Used Up All the Words?
A while back a film/book came across my desk via the MB Herald called “Lord Save us From Your Followers” (my review for the Herald can be found here). It’s the brainchild of Oregon film-maker Dan Merchant, and asks the question, “Why don’t Christians in America look more like Jesus?” Merchant travels around the USA in a bumper-sticker/Jesus-fish clad set of coveralls in order to generate dialogue with people who don’t think like him—to challenge the confrontational, antagonistic, and polarizing nature of religious discourse in America.
It’s a good film, all things considered. Merchant asks some good questions, and his call for Christians to embody a mode of dialogue which more closely mirrors the character of the one they claim to follow is a welcome and necessary one. One of the film’s metaphors—that of the body of Christ with its arms and legs amputated and consisting of little more than a large (and active) mouth—is a sobering one that should represent a challenge to all of us regarding how our actions line up with our words (James would be proud).
There was one quote, however, that while initially striking and possessing a certain rhetorical flourish, has had me thinking over the last couple of days:
We’ve used up all the words.
Now, in the context of the film, this quote makes perfect sense. It’s time for (North) American Christians to talk less and do more. Less preaching, more action, fewer arcane doctrinal disputes, more compassion, fewer confident pronouncements of religious certainty, more openness to learning from others who don’t think like us. I get all of this, and I’m all for it. I’m under no illusions that Merchant was advocating the cessation of speech or attempting to pronounce definitively upon the nature and value of words. But the phrase got me thinking…
… and I’m not sure we really have used up all the words. I think there is still a place for words, that words are important, that they move people to action, that they lead to good things being done for those who need it.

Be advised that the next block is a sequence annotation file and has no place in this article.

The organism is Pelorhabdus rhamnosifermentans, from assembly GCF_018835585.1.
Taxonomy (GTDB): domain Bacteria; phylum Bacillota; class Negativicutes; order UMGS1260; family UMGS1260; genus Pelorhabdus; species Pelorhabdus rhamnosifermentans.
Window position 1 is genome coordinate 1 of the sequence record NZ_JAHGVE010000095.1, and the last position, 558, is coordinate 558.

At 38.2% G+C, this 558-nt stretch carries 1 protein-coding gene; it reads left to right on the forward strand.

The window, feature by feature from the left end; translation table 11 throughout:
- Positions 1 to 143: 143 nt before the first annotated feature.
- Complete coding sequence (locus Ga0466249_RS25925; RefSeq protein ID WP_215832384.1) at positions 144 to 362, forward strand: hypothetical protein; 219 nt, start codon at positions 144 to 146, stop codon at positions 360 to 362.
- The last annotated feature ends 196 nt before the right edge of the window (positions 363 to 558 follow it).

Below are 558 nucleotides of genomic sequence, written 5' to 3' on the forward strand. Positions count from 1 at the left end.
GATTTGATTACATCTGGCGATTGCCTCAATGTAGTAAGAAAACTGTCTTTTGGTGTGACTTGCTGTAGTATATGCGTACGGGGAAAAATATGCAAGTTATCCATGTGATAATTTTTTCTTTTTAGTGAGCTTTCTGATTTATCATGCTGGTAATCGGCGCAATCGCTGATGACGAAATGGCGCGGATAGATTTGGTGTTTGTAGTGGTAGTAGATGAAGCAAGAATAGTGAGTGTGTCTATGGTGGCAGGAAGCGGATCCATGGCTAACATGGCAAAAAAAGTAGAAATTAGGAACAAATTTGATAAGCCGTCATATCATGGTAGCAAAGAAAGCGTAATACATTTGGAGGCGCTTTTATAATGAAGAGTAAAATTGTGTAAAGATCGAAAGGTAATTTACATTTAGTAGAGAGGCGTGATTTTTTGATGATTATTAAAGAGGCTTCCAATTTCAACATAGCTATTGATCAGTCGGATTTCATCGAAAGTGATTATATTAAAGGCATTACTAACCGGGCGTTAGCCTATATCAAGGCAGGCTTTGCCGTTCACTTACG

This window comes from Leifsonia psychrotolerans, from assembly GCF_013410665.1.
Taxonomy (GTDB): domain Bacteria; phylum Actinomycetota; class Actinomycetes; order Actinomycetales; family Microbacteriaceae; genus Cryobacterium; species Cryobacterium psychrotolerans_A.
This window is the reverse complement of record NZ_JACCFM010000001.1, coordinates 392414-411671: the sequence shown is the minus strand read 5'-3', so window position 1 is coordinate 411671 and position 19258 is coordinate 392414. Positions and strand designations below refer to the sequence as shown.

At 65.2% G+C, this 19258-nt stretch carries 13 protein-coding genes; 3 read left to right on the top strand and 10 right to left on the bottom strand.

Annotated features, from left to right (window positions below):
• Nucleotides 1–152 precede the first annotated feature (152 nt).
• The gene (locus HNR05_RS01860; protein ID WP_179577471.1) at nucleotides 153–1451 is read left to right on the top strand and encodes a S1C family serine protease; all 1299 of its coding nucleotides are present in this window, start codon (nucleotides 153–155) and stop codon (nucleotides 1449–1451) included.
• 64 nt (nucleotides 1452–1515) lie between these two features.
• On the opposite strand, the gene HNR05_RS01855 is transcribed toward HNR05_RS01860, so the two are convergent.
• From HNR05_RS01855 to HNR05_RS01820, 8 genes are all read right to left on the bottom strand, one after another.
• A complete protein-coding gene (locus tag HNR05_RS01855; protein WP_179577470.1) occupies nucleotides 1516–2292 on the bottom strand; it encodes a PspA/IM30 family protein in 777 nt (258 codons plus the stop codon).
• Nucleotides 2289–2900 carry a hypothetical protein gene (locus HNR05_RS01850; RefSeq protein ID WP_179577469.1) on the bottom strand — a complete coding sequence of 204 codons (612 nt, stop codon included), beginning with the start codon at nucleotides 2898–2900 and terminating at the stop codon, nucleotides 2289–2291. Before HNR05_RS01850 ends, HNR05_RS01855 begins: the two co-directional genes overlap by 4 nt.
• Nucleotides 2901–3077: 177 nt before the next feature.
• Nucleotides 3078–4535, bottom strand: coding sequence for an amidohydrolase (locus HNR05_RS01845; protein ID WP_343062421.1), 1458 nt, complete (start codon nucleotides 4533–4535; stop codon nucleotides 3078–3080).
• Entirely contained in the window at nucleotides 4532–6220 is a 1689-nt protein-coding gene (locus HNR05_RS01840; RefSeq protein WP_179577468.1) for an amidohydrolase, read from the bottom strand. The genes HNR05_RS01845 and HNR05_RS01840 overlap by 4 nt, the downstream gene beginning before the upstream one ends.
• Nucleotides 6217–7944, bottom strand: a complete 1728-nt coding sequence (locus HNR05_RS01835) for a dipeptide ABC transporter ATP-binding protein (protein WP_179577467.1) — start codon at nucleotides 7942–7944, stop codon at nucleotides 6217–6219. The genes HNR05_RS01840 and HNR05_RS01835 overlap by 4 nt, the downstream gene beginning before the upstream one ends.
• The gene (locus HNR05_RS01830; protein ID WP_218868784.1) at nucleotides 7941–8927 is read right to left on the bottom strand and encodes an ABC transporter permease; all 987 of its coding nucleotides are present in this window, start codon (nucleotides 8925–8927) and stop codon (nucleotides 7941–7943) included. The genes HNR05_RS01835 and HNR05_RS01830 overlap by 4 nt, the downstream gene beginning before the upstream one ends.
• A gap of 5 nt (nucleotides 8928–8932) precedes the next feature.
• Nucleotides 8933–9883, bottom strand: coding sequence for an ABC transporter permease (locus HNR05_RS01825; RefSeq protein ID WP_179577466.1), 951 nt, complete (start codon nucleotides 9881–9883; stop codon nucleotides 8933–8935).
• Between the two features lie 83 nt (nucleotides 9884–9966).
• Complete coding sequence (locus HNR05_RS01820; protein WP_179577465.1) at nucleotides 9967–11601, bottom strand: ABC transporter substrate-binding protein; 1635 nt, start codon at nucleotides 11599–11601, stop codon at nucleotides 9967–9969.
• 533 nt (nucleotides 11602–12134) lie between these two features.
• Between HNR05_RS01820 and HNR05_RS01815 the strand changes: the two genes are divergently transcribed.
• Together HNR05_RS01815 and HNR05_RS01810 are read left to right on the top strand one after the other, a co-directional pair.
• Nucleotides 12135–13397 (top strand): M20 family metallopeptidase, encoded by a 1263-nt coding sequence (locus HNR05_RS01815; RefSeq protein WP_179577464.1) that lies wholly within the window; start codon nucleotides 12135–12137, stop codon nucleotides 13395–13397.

I got a good reminder of the power of words from my aunt this week. A while back I cobbled together a brief post about the Canadian Foodgrains Bank and the coming of World Food Day (and about an article I had written, truth be told—can’t minimize the self-interest involved!). I threw a few links up and issued a suggestion/recommendation for how people might get involved. At the time I had intentions of trying to get something together for our own church, but there wasn’t the time, motivation, whatever. Despite the fact that I advocated action in the post, my own involvement didn’t go much beyond the post itself and a prayer during church the following Sunday. In the end, there wasn’t much from my end except words.
But words find their way through the ether onto people’s screens and into people’s minds and hearts. Words move people to do things. My aunt and uncle live in the lovely little town of Rosebud, AB (home of the famous Rosebud Theatre, where my uncle is the music director) and she decided to do something to mobilize her community for World Food Day. Among other things, they had a “Third World Supper,” “putlucked” stories of global connectedness, and collected shoe boxes for Samaritan’s Purse (you can read her description of things here). It sounded like a fabulous day and made me feel a twinge of regret for not having put more effort into organizing something out here.
But my aunt reminded me that words do make a difference. There are many reasons to be cynical of blogging as a mode of communication—if ever there was a “genre” of discourse where words were cheap and ephemeral, it would be the online barrage that fills cyberspace every day. But in this case, words on a screen actually played a positive role in the real world, regardless of the paucity of my own efforts in backing them up. I send a good many words out through this blog, and many of them undoubtedly drift off into the moldy, uninhabited corners of cyberspace. But some, apparently, do not.
Words matter. Words can be picked up by others and put to better use than they might have at the point of their origin and this is a very good thing. Words are not all we have—we must always remember that our world needs more than words, and that there are times and places where wordless action is the appropriate response. But words are an important part of what we have been given us to help us love God and love our neighbours. We haven’t used them all up; like every other good gift, we have been given the freedom to use them redemptively or irresponsibly.
And we have the privilege of learning from others of what it looks like when words are used well.